A proprietary pipeline script, ACGT101-miR v4.2 g (LC Sciences, Houston, TX)33,34,35, was used for processing the miR-Seq data. In brief, the single end sequencing reads were cleaned with quality filter, adapter cutter, and length filter. The cleaned reads were mapped to miRBase (miRBase v21) using Bowtie v1.1.136. Normalization of sequence counts in each sample was achieved by dividing sequence counts of individual samples with corresponding normalization factors which are the median values of the ratios between specific sample counts and geometric mean counts of all samples.
For differential analysis, t-test was used for between group comparison at baseline, one-way ANOVA was used for each time course data, and two-way ANOVA was used for between time course series comparison. The Benjamini-Hochberg adjusted P-values were computed for multiple hypothesis testing. Heatmaps were generated using Morpheus (https://software.broadinstitute.org/morpheus). Principal Component Analysis (PCA) and hierarchical clustering analysis were performed using Clustvis37. MicroRNA targeted pathway analysis were performed using DIANA-mirPath (v3.0)38, with microT-CDS39,40 as microRNA target prediction method (microT threshold = 0.8).
Laser capture microdissection (LCM)
Real time PCR
MicroRNA real time PCR quantification was performed using TaqMan MicroRNA Assays (Applied Biosystems, Foster City, CA) according to manufacturer’s instruction. Data analysis was carried out using the 2-delta delta Ct method43, where snRNA U6 was used as internal reference.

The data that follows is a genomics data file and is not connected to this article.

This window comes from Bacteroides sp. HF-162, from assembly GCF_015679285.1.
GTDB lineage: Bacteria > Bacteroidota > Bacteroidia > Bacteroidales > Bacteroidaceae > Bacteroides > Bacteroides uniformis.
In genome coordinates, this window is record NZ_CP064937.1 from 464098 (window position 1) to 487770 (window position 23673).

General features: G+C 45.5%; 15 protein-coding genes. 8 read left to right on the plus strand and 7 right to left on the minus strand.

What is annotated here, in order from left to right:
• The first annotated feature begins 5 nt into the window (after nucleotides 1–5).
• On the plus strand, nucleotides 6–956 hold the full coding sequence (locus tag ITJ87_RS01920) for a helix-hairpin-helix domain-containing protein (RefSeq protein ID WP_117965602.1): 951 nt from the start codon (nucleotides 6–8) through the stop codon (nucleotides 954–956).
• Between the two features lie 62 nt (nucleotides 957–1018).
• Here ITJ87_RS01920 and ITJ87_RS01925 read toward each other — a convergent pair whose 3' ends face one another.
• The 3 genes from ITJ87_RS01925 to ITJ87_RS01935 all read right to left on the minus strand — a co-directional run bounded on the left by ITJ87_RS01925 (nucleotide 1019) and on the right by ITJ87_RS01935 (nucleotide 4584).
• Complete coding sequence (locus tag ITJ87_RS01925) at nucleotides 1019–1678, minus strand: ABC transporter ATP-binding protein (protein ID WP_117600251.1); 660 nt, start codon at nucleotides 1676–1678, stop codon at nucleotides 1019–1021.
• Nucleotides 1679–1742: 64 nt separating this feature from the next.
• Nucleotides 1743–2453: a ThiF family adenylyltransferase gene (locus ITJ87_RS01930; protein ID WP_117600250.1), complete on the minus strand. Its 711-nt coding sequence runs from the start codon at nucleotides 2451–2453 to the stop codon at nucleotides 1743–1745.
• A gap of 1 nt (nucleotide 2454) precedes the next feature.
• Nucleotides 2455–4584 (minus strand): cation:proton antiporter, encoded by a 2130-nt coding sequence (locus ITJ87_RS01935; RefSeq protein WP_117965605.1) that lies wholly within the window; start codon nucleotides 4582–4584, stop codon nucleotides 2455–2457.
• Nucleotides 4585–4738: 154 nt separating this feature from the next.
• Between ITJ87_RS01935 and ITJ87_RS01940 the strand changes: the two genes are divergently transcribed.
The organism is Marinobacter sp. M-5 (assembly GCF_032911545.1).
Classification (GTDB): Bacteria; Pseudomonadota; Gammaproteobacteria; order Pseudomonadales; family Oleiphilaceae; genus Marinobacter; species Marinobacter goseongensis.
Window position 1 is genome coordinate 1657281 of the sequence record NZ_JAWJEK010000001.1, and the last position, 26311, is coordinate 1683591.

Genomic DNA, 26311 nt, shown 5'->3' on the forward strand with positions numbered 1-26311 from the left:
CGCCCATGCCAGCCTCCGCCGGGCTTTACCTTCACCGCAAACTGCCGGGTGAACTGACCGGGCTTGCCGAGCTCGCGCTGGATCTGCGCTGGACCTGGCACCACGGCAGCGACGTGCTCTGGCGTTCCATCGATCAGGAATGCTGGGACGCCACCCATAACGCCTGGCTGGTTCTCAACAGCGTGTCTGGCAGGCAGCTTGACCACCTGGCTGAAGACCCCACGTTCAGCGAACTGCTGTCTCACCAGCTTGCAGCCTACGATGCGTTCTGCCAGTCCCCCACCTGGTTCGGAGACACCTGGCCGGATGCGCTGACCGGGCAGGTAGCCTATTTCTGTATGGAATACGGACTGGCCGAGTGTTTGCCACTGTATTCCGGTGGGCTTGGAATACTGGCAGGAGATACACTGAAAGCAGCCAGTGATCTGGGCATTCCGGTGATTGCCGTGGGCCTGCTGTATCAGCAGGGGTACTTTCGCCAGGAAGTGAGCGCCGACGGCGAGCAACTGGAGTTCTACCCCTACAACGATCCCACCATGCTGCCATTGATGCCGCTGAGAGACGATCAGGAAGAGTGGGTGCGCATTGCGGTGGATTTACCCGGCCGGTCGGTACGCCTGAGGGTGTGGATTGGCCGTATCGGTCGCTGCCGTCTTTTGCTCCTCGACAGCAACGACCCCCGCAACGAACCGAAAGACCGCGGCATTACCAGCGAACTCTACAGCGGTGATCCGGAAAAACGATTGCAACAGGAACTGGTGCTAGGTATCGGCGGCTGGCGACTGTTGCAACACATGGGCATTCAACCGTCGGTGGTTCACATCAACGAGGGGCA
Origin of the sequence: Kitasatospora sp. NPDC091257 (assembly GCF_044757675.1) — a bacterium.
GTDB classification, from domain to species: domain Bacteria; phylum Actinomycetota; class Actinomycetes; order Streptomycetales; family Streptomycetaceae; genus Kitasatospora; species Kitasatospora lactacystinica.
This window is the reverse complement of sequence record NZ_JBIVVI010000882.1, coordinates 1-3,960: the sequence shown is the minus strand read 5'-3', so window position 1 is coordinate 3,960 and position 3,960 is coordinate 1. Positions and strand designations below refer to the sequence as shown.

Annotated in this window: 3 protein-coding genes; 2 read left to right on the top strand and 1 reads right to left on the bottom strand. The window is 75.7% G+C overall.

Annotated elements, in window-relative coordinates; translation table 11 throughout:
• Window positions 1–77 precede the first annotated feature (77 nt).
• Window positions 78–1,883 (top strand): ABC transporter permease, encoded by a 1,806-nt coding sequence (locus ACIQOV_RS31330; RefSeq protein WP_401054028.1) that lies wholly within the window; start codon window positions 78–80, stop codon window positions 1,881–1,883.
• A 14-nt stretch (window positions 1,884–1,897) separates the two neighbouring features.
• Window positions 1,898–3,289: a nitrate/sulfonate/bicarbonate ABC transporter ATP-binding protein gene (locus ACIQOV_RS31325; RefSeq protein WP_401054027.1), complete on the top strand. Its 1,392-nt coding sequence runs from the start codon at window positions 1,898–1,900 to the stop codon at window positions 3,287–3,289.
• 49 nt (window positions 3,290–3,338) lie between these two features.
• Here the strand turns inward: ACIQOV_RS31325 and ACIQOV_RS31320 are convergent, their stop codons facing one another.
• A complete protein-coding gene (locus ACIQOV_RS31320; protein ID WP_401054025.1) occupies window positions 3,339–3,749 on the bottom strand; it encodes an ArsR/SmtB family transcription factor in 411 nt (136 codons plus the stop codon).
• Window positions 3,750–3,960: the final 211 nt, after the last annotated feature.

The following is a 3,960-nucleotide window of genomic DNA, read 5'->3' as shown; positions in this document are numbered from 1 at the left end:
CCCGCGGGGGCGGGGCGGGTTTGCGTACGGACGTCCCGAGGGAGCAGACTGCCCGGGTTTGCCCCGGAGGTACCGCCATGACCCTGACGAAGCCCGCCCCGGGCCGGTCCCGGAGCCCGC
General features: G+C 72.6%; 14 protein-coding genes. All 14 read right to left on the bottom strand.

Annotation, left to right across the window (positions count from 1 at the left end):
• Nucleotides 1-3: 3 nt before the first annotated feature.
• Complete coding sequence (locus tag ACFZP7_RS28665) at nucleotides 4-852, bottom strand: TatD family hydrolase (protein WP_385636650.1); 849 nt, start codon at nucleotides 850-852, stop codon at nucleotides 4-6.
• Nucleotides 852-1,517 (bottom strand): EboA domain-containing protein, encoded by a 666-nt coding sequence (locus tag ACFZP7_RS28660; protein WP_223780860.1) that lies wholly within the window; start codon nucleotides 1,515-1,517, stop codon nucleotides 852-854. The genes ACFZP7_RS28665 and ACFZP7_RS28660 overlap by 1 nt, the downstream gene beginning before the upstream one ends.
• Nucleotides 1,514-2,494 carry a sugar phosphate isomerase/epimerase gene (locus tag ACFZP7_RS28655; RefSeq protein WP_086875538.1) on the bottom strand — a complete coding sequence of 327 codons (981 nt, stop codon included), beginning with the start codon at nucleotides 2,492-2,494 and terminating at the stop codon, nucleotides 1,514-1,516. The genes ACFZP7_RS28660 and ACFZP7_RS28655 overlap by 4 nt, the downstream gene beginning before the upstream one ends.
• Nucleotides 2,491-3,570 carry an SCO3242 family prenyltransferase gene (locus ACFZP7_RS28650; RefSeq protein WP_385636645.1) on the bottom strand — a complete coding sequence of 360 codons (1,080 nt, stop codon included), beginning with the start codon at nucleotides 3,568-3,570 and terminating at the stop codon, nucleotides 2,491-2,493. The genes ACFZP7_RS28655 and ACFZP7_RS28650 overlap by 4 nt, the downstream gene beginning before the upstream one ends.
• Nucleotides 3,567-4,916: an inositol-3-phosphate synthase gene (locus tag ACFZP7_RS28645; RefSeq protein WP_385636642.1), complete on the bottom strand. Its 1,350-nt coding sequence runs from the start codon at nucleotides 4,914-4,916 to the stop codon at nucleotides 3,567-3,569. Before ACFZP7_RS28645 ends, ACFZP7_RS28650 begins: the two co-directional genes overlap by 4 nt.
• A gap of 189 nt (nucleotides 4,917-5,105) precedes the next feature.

Cell Culture and in vitro proliferation and migration assay
HaCaT (ATCC, Manassas, VA), a spontaneously transformed immortal keratinocyte cell line from skin was maintained in high glucose DMEM medium (Gibco) supplemented with 10% FBS, 100 units/ml penicillin, and 100 mg/ml streptomycin (Invitrogen), and TIGK (gift from Dr. Richard J. Lamont, University of Louisville), a telomerase immortalized epithelial cell line from oral mucosa (gingiva) was grown in DermaLife K medium (Lifeline Cell Technology) supplemented Life Factors (Lifeline Cell Technology), as previously described27,44. For functional analysis, miR-21 mimic and a control non-targeting miRNA mimic (GE Healthcare Dharmacon, Lafayette, CO), or anti-miR-10b LNA inhibitor and negative control LNA (QIAGEN, Hilden, Germany), were transfected into cells using DharmaFECT Transfection Reagent 1 as described previously45,46,47. Cell proliferation was measured using the MTT [3-(4,5-dimethylthiazol-2-yl)-2,5-diphenyl-2H-tetrazolium bromide] assay as described previously26,48. In vitro cell migration was measured using the Oris 96-well cell migration assay kit (Platypus Technologies, Fitchburg, WI) as described previously45. The cells that migrated into the detection zone were counted using ImageJ analysis software (version 1.421).
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This work was supported in part by NIH PHS grants (R21DE025926 and R01GM50875). Dr. Alyne Simões was supported by a scholarship from São Paulo Research Foundation (2016/16332-0). We thank Dr. Richard J. Lamont from University of Louisville for providing us with the TIGK cell line.
The authors declare no competing interests.
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Simões, A., Chen, L., Chen, Z. et al. Differential microRNA profile underlies the divergent healing responses in skin and oral mucosal wounds. Sci Rep 9, 7160 (2019). https://doi.org/10.1038/s41598-019-43682-w